References

1. Avellanal M, Diaz-Reganon G : Interlaminar approach for epiduroscopy in patients with failed back surgery syndrome. Br J Anaesth 2008, 101 : 244-249,
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3. Igarashi T, Hirabayashi Y, Seo N, Saitoh K, Fukuda H, Suzuki H : Lysis of adhesions and epidural injection of steroid/local anaesthetic during epiduroscopy potentially alleviate low back and leg pain in elderly patients with lumbar spinal stenosis. Br J Anaesth 2004, 93 : 181-187,
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4. Kriss TC, Kriss VM : Symptomatic spinal intradural arachnoid cyst development after lumbar myelography. Case report and review of the literature. Spine (Phila Pa 1976) 1997, 22 : 568-572,
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Fig. 1
Lumbar sagittal T2 weighted (A), Gd-enhanced T1 weighted (B), axial T2 weighted (C), and Gd-enhanced T1 weighted (D) magnetic resonance imaging scans showing the postoperative changes of L4-5 level, which presenting no recurrence of disc herniation except for the findings of mild adhesion and left partial hemilaminectomy of L4 (white and black arrows).
jkns-52-491-g001.jpg
Fig. 2
A fluoroscopic view showing the endoscopic epidural neuroplasty. An epidural catheter is inserted into the epidural space of L5-S1 levels through the sacral hiatus. The tip of epidural catheter is located just around right L5 root.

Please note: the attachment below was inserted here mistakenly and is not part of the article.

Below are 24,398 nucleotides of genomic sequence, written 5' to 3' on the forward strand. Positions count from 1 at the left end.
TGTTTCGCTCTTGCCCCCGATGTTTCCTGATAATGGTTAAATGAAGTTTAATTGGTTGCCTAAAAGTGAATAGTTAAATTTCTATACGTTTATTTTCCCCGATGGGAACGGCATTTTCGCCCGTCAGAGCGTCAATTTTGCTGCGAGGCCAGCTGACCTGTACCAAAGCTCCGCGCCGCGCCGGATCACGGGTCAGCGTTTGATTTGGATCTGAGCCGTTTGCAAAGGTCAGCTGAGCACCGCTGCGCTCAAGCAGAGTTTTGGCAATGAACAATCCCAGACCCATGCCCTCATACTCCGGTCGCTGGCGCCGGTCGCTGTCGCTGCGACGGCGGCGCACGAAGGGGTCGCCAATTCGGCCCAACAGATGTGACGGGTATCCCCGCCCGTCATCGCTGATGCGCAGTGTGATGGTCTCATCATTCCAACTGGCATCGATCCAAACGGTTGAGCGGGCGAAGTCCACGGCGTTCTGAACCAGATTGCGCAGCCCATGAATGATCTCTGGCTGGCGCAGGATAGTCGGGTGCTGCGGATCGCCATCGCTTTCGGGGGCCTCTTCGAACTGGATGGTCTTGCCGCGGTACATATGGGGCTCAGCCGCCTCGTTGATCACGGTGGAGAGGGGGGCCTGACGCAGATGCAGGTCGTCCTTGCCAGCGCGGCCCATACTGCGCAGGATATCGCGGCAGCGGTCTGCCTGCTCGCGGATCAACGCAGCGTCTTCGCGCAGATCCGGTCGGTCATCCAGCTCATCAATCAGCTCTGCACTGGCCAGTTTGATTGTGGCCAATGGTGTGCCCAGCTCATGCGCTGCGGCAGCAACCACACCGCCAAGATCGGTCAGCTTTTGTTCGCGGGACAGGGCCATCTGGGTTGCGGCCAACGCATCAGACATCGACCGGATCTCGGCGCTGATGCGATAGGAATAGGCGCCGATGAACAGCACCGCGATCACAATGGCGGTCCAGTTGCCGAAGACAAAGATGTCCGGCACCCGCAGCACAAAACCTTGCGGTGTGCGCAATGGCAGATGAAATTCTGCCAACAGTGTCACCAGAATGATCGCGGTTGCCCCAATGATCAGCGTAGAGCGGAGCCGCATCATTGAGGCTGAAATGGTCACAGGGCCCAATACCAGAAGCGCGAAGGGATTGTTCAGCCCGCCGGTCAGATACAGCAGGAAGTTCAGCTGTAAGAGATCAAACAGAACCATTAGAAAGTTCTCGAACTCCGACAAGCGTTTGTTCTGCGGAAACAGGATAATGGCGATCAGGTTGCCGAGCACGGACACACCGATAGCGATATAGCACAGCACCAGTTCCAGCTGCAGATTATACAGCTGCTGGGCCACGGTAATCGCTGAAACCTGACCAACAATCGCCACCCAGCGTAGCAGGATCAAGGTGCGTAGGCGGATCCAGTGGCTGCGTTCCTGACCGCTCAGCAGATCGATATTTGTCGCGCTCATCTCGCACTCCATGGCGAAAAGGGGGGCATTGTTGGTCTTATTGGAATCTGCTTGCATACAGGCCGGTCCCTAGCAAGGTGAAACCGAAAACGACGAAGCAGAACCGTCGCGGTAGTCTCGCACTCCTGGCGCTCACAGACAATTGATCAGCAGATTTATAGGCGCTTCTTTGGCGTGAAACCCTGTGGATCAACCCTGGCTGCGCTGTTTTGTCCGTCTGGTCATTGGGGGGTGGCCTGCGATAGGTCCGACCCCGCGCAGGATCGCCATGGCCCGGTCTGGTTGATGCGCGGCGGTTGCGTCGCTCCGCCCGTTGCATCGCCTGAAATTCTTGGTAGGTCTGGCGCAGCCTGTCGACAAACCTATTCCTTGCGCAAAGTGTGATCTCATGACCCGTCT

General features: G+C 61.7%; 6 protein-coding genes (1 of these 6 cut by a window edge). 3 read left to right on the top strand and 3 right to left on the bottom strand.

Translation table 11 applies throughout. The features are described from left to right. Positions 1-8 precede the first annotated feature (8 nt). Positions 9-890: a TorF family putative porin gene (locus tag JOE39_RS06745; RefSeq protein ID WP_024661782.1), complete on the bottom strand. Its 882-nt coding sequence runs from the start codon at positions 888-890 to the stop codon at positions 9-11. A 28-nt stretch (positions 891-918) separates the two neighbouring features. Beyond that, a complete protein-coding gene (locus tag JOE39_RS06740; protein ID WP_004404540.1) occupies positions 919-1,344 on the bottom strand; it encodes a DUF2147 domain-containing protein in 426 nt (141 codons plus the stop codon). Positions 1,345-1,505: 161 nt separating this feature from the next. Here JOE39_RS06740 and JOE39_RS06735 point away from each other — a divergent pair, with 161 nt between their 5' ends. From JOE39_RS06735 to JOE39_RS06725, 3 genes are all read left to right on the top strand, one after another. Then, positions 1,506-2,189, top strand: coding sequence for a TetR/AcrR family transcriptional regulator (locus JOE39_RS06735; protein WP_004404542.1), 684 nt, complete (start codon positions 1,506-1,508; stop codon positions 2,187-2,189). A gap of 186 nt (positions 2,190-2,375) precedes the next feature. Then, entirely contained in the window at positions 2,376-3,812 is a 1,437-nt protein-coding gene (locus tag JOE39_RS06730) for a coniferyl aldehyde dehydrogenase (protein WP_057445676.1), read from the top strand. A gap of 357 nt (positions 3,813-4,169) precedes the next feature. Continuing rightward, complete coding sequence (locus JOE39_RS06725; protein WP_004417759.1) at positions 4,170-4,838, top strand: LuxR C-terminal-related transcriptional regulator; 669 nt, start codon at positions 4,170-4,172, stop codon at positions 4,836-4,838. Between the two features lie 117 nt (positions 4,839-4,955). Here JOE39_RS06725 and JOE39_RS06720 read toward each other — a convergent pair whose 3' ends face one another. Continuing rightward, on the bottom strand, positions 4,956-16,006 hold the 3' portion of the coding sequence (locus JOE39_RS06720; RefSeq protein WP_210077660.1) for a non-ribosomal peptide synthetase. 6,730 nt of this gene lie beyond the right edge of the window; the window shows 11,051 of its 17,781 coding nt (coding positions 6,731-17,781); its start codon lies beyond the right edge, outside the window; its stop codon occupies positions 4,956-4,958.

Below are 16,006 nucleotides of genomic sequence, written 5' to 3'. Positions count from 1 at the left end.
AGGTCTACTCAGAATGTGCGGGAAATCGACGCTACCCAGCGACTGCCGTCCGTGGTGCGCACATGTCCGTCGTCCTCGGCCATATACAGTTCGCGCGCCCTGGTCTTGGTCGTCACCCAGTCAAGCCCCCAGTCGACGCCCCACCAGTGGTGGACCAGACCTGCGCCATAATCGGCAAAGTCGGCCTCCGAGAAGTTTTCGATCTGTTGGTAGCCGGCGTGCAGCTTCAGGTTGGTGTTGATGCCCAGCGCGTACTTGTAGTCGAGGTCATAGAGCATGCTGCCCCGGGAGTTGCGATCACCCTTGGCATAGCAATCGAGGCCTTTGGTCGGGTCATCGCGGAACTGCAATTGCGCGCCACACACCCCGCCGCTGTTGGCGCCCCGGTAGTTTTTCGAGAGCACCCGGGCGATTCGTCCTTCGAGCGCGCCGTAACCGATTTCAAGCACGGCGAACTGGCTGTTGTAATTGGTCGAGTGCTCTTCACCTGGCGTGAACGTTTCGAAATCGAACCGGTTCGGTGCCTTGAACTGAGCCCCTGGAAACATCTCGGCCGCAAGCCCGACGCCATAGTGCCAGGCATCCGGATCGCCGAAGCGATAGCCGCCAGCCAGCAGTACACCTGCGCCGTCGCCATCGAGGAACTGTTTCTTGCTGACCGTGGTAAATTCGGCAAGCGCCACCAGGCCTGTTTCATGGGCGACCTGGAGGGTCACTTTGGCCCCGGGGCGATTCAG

jkns-52-491-g002.jpg
Fig. 3
Sagittal T2 (A), T1 (B), Gd-enhanced T1 (C) and axial T2 (D) weighted magnetic resonance imaging scans showing an intradural cystic lesion (black arrows), spanning from L2-3 to S2-3 level and displacing cauda equina anteriorly. The cyst fluid having the same signal intensity as cerebrospinal fluid.
jkns-52-491-g003.jpg
Fig. 4
Myelography-computed tomography images showing an intradural cyst spanning from L4-5 to S2-3 level (black arrow) (A). The contrast media is partially filled up in the cystic cavity of the lower spines (black arrows) (B).
jkns-52-491-g004.jpg
Fig. 5
Intraoperative photographs. A : After hemilaminectomy, the dura mater is opened. B : A large arachnoid cyst, which presents well demarcated by thin and transparent wall and contains cerebrospinal fluid, is observed in the dorsal part of the intradural space, compressing and displacing the cauda equina anteriorly. C : Cystic wall and enlargement of the window were performed. No connection of the cyst with subarachnoid space is noticed. D : After partial removal of cyst wall, nerve roots are exposed and decompressed.
jkns-52-491-g005.jpg
Fig. 6
Sagittal (A) and axial (B) postoperative magnetic resonance imaging scans showing complete disappearance of the intradural cyst.
jkns-52-491-g006.jpg